Thus, in the same passage in which Jesus admits that He does not know the day or the hour of His return (Matthew 24:36), He goes on to place Himself on a level above the angels.


Notice the progression.  It goes from man to angels to the Son and then to the Father.  The writer to the Hebrews spends the entire first chapter of his epistle pointing out all the ways in which Jesus is better than the angels.





Why would He do it?  Why would One who had eternally existed in the image of God lower Himself to take on human flesh and blood?  The Scriptures give us two reasons:


1.         To Communicate God to man:  No man has seen God at any time; the only begotten God, who is in the bosom of the Father, He has explained Him (John 1:18).

2.         To Taste Death for Every Man:  But we do see Him who has been made for a little while lower than the angels, namely, Jesus, because of the suffering of death crowned with glory and honor, that by the grace of God He might taste death for everyone (Hebrews 2:9).





In coming to terms with the person of Christ, the church wrestled against Greek dualism that said, "Spirit is good and flesh is bad."  This led to a number of ideas regarding the incarnation.  The church was forced to examine its beliefs regarding the person of Jesus in the setting of these divergent teachings.





Human Nature

Divine Nature



1 John 4:1-3










Condemned at Nicea





Condemned at Constantinople





Condemned by Ephesus

Held that Christ was two persons



Condemned by Chalcedon and Constantinople

Christ had one mixed nature, neither fully human or fully divine



Affirmed throughout

Christ is one person, at the same time fully human and fully divine


1.         The Docetic Heresy.


One of the sects of Gnosticism was Docetism.  The term comes from the Greek word dokew (dokeo), “to seem.”  It deals with the issue of appearance versus reality.  It stated that Christ’s appearance on earth was not real.  It maintained that His bodily appearance was only a hallucination.  John’s first epistle seems to reflect a rebuke against an early form of this teaching.


            2 By this you know the Spirit of God: every spirit that confesses that Jesus Christ has come in the flesh is from God; 3 and every spirit that does not confess Jesus is not from God; and this is the spirit of the antichrist, of which you have heard that it is coming, and now it is already in the world. (1 John 4:2-3).


Why is it important to believe that Jesus came in the flesh?  There are several reasons.


           He came in the flesh to die for sins.  1 Peter 3:18 says that He was put to death in the flesh.  If Jesus did not come in the flesh, then He could not take upon His own body the penalty for our sins.  He could not die for us if He were not flesh, because God cannot die.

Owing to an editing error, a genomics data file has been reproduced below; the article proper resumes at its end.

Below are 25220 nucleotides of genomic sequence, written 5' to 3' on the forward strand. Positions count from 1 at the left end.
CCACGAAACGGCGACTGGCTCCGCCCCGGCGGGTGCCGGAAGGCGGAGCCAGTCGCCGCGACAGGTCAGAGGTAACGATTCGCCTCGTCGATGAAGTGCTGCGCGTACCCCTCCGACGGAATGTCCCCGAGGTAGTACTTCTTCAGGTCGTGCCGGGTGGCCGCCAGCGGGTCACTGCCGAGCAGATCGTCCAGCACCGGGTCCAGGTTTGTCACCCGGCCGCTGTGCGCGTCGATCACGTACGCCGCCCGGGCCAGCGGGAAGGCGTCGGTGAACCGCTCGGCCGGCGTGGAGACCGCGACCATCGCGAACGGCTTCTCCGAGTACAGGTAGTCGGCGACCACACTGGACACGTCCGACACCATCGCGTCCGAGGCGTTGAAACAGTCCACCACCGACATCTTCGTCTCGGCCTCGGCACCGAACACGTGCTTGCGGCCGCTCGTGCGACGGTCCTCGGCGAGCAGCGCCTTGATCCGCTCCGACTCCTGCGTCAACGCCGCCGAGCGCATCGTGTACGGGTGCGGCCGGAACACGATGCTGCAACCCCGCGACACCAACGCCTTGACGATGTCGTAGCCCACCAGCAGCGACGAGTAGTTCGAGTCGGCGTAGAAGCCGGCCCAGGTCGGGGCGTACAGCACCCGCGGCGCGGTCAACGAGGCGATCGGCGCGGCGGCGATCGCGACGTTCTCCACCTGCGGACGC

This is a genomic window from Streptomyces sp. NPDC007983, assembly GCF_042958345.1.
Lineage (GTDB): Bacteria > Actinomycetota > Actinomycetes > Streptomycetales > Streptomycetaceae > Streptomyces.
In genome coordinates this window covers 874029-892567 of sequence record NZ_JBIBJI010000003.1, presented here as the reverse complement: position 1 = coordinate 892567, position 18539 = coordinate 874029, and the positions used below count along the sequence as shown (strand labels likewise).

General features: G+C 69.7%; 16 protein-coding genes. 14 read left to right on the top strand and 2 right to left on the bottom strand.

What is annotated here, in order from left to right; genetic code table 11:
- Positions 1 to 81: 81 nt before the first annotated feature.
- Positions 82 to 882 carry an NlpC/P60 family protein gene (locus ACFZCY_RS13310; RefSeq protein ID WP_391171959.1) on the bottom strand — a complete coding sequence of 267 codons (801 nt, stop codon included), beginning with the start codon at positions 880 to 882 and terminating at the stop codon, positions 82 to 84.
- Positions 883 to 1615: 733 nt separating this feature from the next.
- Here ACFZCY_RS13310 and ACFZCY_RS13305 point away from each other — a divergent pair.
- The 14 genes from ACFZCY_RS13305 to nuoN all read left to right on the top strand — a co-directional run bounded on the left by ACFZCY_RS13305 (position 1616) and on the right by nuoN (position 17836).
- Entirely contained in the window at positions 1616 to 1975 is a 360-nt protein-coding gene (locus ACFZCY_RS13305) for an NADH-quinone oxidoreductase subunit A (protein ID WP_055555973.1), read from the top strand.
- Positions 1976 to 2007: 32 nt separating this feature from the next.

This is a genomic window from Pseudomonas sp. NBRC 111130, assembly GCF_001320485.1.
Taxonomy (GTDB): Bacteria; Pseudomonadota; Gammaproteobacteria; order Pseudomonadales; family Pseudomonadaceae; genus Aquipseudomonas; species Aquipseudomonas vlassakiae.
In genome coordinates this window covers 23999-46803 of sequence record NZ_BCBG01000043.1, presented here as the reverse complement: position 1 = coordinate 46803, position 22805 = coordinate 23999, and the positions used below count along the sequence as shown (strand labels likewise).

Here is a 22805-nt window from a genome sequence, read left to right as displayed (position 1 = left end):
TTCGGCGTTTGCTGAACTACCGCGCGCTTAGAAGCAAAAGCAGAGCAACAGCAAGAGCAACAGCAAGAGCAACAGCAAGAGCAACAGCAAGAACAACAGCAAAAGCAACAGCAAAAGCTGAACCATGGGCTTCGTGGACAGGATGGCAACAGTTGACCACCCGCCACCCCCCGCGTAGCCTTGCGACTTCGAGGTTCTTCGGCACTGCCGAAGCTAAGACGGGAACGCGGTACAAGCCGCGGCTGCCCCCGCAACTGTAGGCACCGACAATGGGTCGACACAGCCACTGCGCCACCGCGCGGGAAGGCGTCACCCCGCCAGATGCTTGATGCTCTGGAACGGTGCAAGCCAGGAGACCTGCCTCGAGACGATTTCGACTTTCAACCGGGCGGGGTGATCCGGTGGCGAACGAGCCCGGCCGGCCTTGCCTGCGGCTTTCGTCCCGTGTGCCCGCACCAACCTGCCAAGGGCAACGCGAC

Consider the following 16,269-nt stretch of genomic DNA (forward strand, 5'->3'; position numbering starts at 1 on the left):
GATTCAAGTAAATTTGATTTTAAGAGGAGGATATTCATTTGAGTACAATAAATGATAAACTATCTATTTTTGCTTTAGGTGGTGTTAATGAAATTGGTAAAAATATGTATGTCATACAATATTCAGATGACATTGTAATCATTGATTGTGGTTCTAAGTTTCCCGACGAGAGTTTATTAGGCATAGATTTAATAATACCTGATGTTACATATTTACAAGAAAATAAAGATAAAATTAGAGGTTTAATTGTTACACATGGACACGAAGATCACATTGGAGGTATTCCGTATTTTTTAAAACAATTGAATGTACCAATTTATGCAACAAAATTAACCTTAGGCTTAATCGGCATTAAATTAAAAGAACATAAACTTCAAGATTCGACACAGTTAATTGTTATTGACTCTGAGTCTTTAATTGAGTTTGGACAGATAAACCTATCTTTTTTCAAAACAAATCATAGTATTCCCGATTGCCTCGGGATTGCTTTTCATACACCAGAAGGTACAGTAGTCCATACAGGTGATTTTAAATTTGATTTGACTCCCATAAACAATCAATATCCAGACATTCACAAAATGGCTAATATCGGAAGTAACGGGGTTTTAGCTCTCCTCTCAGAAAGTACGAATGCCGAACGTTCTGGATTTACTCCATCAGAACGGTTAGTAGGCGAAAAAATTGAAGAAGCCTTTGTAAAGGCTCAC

He came in the flesh to be a mediator:  For there is one God, and one mediator also between God and men, the man Christ Jesus (1 Timothy 2:5).  If Jesus were not fully man in human flesh, then He is not qualified to be a mediator between God and man.


           He came in the flesh to identify with man:  For we do not have a high priest who cannot sympathize with our weaknesses, but One who has been tempted in all things as we are, yet without sin (Hebrews 4:15).  Because Jesus came in the flesh, we can know that He has gone through the same problems and struggles that we experience.  He knows and understands our situation.


The Ebionites had a large contingent of Jewish Christians.

2.         Ebionism.


The Greek term Ebionaioi means “poor men.”  The Ebionites were the theological opposites of the Docetics.  They held that Jesus was a man who was born like any other man, but who was adopted into God’s family and given the title “Son of God.”


The Ebionites also taught that Jewish Christians should continue to keep the Old Testament law—some included the Gentiles in this mandate as well.  As such, they were something of a renewal of the Judaizers whom Paul confronted in his Epistle to the Galatians.  Irenaeus, in his book Against Heresies, noted that the Ebionites recognized only the Gospel of Matthew out of all the New Testament writings.  There is today a resurgence of Ebionism in much of the modern Messianic Movement.  There is a tendency among some of those in this movement to move away from the deity of Christ and to seek to place people back under the law.


3.         Arius.